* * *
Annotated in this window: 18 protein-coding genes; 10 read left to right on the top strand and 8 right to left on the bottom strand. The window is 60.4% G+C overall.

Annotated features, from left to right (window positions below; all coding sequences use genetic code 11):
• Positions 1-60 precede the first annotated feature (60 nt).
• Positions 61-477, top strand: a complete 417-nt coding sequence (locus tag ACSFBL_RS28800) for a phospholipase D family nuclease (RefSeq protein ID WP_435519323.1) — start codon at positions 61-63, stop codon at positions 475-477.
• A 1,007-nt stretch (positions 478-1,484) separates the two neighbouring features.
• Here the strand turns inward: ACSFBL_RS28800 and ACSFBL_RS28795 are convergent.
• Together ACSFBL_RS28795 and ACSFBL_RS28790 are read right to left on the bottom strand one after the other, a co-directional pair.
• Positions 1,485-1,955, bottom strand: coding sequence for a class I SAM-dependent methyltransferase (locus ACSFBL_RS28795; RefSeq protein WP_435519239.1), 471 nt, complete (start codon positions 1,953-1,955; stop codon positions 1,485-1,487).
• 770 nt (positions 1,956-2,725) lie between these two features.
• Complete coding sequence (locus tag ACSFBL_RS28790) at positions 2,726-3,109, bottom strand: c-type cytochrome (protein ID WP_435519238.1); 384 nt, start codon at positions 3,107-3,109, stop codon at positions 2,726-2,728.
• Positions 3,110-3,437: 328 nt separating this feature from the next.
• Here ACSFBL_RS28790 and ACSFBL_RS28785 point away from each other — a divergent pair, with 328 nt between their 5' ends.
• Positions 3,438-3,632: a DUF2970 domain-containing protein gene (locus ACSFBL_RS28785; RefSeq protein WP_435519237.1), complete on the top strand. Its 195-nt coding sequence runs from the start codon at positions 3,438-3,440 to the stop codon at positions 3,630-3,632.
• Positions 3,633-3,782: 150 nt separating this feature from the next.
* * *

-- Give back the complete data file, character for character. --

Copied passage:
Annotated in this window: 18 protein-coding genes; 10 read left to right on the top strand and 8 right to left on the bottom strand. The window is 60.4% G+C overall.

Annotated features, from left to right (window positions below; all coding sequences use genetic code 11):
• Positions 1-60 precede the first annotated feature (60 nt).
• Positions 61-477, top strand: a complete 417-nt coding sequence (locus tag ACSFBL_RS28800) for a phospholipase D family nuclease (RefSeq protein ID WP_435519323.1) — start codon at positions 61-63, stop codon at positions 475-477.
• A 1,007-nt stretch (positions 478-1,484) separates the two neighbouring features.
• Here the strand turns inward: ACSFBL_RS28800 and ACSFBL_RS28795 are convergent.
• Together ACSFBL_RS28795 and ACSFBL_RS28790 are read right to left on the bottom strand one after the other, a co-directional pair.
• Positions 1,485-1,955, bottom strand: coding sequence for a class I SAM-dependent methyltransferase (locus ACSFBL_RS28795; RefSeq protein WP_435519239.1), 471 nt, complete (start codon positions 1,953-1,955; stop codon positions 1,485-1,487).
• 770 nt (positions 1,956-2,725) lie between these two features.
• Complete coding sequence (locus tag ACSFBL_RS28790) at positions 2,726-3,109, bottom strand: c-type cytochrome (protein ID WP_435519238.1); 384 nt, start codon at positions 3,107-3,109, stop codon at positions 2,726-2,728.
• Positions 3,110-3,437: 328 nt separating this feature from the next.
• Here ACSFBL_RS28790 and ACSFBL_RS28785 point away from each other — a divergent pair, with 328 nt between their 5' ends.
• Positions 3,438-3,632: a DUF2970 domain-containing protein gene (locus ACSFBL_RS28785; RefSeq protein WP_435519237.1), complete on the top strand. Its 195-nt coding sequence runs from the start codon at positions 3,438-3,440 to the stop codon at positions 3,630-3,632.
• Positions 3,633-3,782: 150 nt separating this feature from the next.